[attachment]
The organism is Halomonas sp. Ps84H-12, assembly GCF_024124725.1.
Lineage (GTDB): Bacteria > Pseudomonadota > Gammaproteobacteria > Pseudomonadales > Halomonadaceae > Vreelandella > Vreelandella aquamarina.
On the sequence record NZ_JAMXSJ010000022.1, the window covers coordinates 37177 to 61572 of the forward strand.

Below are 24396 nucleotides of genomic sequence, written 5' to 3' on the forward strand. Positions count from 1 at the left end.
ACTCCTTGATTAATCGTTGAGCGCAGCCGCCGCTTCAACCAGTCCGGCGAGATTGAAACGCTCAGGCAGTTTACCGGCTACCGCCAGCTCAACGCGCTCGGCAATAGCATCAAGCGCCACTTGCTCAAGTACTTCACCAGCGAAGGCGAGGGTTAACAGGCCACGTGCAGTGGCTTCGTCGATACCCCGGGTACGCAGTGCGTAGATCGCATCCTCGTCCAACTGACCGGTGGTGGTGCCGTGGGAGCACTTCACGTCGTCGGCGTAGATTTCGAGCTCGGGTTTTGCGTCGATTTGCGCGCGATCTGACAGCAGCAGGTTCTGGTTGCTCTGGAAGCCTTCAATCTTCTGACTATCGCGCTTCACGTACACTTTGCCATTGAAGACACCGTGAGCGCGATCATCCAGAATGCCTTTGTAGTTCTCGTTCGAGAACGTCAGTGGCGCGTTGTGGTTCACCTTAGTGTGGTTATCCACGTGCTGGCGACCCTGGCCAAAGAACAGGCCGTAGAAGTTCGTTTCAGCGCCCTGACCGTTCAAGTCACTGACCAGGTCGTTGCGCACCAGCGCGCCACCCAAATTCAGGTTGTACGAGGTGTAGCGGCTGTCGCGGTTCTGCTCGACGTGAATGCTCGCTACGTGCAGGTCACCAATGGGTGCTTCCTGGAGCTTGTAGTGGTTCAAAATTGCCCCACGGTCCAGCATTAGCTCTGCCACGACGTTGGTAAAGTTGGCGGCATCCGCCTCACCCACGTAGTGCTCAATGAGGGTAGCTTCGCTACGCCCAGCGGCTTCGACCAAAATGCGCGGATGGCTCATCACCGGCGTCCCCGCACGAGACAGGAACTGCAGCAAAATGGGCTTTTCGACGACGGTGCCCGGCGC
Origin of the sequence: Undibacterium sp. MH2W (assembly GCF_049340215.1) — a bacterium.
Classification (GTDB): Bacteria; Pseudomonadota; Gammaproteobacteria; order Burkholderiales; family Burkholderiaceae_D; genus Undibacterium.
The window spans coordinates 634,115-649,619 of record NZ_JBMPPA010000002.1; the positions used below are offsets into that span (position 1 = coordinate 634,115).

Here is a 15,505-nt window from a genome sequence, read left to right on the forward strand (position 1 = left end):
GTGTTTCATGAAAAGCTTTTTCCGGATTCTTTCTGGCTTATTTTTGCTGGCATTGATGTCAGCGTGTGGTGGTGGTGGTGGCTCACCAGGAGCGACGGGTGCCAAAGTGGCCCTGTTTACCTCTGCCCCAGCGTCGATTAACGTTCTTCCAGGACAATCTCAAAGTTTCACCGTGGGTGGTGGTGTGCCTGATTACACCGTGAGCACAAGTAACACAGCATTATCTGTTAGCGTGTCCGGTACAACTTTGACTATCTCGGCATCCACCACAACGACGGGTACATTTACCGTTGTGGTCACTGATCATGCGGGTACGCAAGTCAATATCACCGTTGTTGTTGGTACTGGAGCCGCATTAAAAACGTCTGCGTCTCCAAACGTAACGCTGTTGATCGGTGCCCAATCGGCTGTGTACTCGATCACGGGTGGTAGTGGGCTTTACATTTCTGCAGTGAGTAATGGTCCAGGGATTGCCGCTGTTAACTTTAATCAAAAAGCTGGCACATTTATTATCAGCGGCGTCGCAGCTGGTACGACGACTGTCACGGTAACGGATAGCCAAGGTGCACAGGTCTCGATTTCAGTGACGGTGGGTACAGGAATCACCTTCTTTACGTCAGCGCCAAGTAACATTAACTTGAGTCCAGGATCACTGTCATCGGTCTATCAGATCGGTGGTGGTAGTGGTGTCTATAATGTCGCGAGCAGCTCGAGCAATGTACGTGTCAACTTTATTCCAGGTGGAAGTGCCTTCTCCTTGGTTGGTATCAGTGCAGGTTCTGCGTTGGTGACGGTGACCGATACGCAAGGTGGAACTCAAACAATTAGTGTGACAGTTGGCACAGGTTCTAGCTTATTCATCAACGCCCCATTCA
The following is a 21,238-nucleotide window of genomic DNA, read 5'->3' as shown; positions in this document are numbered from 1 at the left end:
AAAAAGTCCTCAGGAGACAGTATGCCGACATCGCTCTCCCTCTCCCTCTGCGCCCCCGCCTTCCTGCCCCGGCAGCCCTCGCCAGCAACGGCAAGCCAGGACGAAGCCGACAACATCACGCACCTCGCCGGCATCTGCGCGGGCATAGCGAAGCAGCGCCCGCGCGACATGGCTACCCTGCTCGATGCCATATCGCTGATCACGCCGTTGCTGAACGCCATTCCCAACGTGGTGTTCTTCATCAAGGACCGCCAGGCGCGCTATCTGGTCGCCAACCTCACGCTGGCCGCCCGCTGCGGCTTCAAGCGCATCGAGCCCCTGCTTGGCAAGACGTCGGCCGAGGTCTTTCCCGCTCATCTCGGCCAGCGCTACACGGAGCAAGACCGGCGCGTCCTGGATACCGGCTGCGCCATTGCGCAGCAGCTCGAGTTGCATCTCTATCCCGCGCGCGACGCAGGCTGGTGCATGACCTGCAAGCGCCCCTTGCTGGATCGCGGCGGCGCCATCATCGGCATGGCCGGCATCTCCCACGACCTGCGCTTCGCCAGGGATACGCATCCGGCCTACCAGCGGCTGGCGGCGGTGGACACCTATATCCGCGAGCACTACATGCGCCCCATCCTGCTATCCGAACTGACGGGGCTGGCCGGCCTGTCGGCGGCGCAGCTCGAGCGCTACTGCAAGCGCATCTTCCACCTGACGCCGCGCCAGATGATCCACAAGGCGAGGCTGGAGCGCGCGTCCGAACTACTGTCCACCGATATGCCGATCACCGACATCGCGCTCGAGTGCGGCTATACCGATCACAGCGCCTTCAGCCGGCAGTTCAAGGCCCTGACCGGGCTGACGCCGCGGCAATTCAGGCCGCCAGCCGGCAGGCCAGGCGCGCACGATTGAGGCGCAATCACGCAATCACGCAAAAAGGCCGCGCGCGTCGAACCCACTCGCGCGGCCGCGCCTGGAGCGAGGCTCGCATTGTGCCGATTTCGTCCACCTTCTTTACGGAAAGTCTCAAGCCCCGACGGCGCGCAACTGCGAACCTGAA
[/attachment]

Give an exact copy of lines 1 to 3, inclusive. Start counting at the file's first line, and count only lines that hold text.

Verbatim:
The organism is Halomonas sp. Ps84H-12, assembly GCF_024124725.1.
Lineage (GTDB): Bacteria > Pseudomonadota > Gammaproteobacteria > Pseudomonadales > Halomonadaceae > Vreelandella > Vreelandella aquamarina.
On the sequence record NZ_JAMXSJ010000022.1, the window covers coordinates 37177 to 61572 of the forward strand.